ANGRYKClick to display biography Louis, BIEŃKOWSKIClick to display biography John Anthony, BLAJERClick to display biography Blase, BŁAŻEWSKIClick to display biography Ignatius, BORYSIAKClick to display biography John, BRODOWSKIClick to display biography John, DUNAJSKIClick to display biography Peter Paul, FIEREKClick to display biography Anastasius, FITTKAUClick to display biography Edmund, GASIŃSKIClick to display biography Louis, GLISZCZYŃSKIClick to display biography John, GŁOWAClick to display biography Ceslav, HEINIGClick to display biography Julius, HOEFTClick to display biography Walter Joseph, JAKUBOWSKIClick to display biography John Stanislav, JAMRÓGClick to display biography Witold (Fr Henry), JÓŹWIAKClick to display biography Joanna, KALISZClick to display biography Casimir Francis, KASZUBOWSKIClick to display biography Louis, KITZERMANNClick to display biography Francis, KNITTERClick to display biography Louis Bernard, KONEWECKIClick to display biography Joseph, KOTOWSKAClick to display biography Mary Hedwig (Sr Alice), KRĘCKIClick to display biography Anastasius, LEHMANNClick to display biography Joseph, MOJKOWSKIClick to display biography Julian, NIKLEWSKIClick to display biography Felix, OLKIEWICZClick to display biography Bruno, PRONOBISClick to display biography Adalbert, PRZYBYSZClick to display biography Francis, RACKIClick to display biography Ceslav, ROMPCAClick to display biography Leo, SARNOWSKIClick to display biography Robert Joseph, SUDYClick to display biography Charles, SZYNALEWSKIClick to display biography Francis Xavier Alex, SZYPNIEWSKIClick to display biography Vladislav, TURZYŃSKIClick to display biography Theodore Emilian, UGOFOWSKIClick to display biography Francis, WARCZAKClick to display biography Augustine, WĄTRÓBSKIClick to display biography Adalbert, WIELEWSKIClick to display biography Vladislav Silvester, WILEMSKIClick to display biography Ceslav Casimir, WILEMSKIClick to display biography Paul Felix, WITKOWSKIClick to display biography Boleslav, WOHLFEILClick to display biography Edmund Casimir, ZAKRZEWSKIClick to display biography John, ZĄBEKClick to display biography Edmund Leopold, ŻUREKClick to display biography Mieczyslav

murder sites
camp 
(+ prisoner no)

Piaśnica: In the forests of Piaśnica, c. 1 km from the center of Wielka Piaśnica village near Wejherowo in Pomerania, as part of the Germ. «Intelligenzaktion», from 10.1939 to 04.1940, the Germans murdered, in mass executions, 12,000–14,000 Poles from Gdańsk Pomerania, mostly Polish intelligentsia. Genocides were committed by SS units (including the Wachsturmbann „Eimann” unit) with the help of members of the paramilitary organization Volksdeutscher Selbstschutz, consisting of treacherous Polish citizens of German origin. Arrested people who found themselves on the so‑called German „Sonderfahndungsbuch Polen” — a named proscription list of „enemies of the Reich”. The victims were usually transported by trains to Wejherowo, in closed wagons attached to a regular passenger services. There, the wagons were detached and the victims, after a brutal selection, with families and children separated, were loaded onto trucks and buses. There pits were awaiting them, dug out initially by local German farmers, and later by Polish–prisoners from the Germ. Neufahrwasser camp in Gdańsk, known as the Germ. „Himmelfahrtskommando” (Eng. „Ascension into Heaven commando”) — these after some time were murdered and new ones were brought in. The victims had to undress to their underwear, and then in groups of 5–6 people were murdered with a shot to the back of the head, standing or kneeling over a dug hole. The wounded were finished off — some with rifle butts. The graves were then covered, and in 1940 seedlings of trees and bushes were planted on them. In 1944, in the face of the impending defeat of the war, the Germans forced Polish prisoners from the KL Stutthof concentration camp to dig up the graves and burn the bodies, and then murdered the prisoners. Piaśnica is referred to as „Pomeranian Katyn” or „Kashubian Golgota”. (more on: en.wikipedia.orgClick to attempt to display webpage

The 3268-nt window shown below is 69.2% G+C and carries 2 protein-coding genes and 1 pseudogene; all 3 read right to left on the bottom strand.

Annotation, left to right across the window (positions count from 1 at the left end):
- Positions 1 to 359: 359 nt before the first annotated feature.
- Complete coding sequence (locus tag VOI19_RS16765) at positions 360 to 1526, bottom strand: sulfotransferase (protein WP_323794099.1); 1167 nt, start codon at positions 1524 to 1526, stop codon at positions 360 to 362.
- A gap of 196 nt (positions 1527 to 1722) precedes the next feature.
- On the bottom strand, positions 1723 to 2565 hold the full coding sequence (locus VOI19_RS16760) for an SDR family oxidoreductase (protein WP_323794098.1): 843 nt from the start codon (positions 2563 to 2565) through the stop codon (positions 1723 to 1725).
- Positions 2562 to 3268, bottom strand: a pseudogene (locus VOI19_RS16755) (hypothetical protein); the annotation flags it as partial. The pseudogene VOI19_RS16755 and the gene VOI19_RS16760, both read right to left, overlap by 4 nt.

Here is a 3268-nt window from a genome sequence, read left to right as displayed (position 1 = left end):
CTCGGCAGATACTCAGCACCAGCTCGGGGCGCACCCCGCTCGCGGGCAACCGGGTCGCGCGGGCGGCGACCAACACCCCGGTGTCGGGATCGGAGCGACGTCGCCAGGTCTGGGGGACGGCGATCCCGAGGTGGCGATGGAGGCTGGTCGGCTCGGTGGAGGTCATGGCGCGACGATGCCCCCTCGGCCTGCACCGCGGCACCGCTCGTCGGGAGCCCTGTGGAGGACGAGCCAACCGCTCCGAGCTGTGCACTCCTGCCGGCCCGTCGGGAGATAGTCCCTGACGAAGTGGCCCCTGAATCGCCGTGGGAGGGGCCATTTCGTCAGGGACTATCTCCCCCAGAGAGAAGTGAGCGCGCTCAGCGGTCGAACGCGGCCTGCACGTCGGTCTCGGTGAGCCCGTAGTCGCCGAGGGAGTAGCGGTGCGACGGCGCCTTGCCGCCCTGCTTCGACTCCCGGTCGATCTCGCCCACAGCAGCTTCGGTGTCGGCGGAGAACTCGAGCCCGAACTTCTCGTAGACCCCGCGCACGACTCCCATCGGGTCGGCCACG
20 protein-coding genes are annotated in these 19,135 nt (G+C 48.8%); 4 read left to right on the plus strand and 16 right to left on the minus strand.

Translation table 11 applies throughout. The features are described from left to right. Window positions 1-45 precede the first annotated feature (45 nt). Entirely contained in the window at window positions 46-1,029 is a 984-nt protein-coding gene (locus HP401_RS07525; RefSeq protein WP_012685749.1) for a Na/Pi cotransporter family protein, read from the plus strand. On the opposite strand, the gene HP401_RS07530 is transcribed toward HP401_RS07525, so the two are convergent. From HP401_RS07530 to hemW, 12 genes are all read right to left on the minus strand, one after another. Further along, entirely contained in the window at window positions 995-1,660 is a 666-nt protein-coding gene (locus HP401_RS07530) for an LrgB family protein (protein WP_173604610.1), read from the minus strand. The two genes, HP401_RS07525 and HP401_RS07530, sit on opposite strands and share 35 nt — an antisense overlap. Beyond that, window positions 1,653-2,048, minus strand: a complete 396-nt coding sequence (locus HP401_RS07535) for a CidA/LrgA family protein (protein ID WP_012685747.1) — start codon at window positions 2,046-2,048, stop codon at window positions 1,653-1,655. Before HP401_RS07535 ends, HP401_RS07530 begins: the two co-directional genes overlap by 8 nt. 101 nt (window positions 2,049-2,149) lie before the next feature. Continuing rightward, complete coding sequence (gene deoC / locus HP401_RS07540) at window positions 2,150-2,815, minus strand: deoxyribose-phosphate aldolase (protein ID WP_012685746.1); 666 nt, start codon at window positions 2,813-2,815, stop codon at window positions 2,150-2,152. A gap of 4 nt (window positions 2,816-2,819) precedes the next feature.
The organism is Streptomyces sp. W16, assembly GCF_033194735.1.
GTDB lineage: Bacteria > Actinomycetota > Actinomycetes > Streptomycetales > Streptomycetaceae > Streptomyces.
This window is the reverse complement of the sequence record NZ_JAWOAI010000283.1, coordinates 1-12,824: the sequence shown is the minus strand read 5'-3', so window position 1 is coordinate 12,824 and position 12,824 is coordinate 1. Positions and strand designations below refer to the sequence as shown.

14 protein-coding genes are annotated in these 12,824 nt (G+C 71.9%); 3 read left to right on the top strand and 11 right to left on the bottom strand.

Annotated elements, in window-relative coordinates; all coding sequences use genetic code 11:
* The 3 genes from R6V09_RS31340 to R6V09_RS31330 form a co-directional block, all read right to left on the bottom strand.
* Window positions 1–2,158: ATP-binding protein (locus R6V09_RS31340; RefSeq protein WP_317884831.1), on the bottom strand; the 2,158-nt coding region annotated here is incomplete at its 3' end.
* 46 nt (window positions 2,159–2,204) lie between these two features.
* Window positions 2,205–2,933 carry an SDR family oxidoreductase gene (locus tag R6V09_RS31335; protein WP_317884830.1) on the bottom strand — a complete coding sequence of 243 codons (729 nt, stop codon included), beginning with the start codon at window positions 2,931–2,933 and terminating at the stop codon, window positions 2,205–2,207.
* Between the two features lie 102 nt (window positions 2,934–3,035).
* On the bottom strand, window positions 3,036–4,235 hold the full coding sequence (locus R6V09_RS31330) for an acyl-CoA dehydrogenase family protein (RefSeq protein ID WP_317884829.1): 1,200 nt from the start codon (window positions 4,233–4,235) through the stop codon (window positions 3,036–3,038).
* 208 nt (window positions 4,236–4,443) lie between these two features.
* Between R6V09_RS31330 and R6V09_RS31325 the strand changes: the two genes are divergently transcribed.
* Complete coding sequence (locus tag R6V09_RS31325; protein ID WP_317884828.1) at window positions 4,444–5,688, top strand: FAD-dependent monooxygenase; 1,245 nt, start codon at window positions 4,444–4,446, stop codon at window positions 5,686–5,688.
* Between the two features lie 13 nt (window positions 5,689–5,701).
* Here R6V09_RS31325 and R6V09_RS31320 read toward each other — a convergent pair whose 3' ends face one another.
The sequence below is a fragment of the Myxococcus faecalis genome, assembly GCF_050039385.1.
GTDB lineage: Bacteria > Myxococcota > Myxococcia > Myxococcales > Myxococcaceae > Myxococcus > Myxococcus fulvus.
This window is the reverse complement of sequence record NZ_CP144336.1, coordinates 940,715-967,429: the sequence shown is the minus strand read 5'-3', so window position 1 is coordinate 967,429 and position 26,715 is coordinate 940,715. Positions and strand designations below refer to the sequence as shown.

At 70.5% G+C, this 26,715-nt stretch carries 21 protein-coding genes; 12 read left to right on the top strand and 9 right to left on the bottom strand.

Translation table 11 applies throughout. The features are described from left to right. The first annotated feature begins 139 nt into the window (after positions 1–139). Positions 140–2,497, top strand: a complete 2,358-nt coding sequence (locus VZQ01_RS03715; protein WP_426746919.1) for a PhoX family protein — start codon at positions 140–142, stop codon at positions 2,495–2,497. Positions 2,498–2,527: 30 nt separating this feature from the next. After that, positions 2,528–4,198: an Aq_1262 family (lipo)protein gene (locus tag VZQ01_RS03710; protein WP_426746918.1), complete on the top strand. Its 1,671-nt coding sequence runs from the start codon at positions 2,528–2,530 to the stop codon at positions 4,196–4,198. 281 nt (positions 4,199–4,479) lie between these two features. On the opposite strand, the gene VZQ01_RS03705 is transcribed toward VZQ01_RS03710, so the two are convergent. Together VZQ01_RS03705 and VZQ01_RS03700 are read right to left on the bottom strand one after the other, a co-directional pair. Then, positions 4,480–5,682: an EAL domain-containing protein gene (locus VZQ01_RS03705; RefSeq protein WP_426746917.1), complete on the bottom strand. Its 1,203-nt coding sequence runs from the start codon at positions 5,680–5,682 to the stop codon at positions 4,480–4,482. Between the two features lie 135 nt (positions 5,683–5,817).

[access: 2021.10.09]
)

ZL Neufahrwasser: Germ. Zivilgefangenenlager (Eng. POW camp for civilians) organized by the Germans on the day of the outbreak of the war, on 01.09. 1939, in Gdańsk – Nowy Port (New Port), in former artillery barracks belonging to Poland, for Poles from Pomerania arrested as part of the «Intelligenzaktion» action — extermination of Polish intelligentsia. Prisoners from ZL Neufahrwasser — 2,702 people were identified, but it is estimated that c. 10,000 arrestees passed through the camp — were sent to the KL Stutthof concentration camp or directly to the places of extermination. The camp operated till 01.04.1940 (more on: stutthof.orgClick to attempt to display webpage
[access: 2013.08.10]
, ofiaromwojny.republika.plClick to attempt to display webpage
[access: 2013.12.04]
)

Puck: Detention centre run by Germans.

Wejherowo: Detention centre run by Germans. In 1939 Wejherowo prison was place of mass murders of Poles and the selection place from where victims were taken to Piaśnica, place of execution of thousands of Poles as a part of «Intelligenzaktion» aimed at extermination of Polish intelligentsia and ruling classes in Pomerania. (more on: www.sw.gov.plClick to attempt to display webpage
[access: 2013.08.17]
)

«Intelligenzaktion»: (Eng. „Action Intelligentsia”) — extermination program of Polish elites, mainly intelligentsia, executed by the Germans right from the start of the occupation in 09.1939 till around 05.1940, mainly on the lands directly incorporated into Germany but also in the so‑called General Governorate where it was called «AB‑aktion». During the first phase right after start of German occupation of Poland implemented as Germ. Unternehmen „Tannenberg” (Eng. „Tannenberg operation”) — plan based on proscription lists of Poles worked out by (Germ. Sonderfahndungsbuch Polen), regarded by Germans as specially dangerous to the German Reich. List contained names of c. 61,000 Poles. Altogether during this genocide Germans methodically murdered c. 50,000 teachers, priests, landowners, social and political activists and retired military. Further 50,000 were sent to concentration camps where most of them perished. (more on: en.wikipedia.orgClick to attempt to display webpage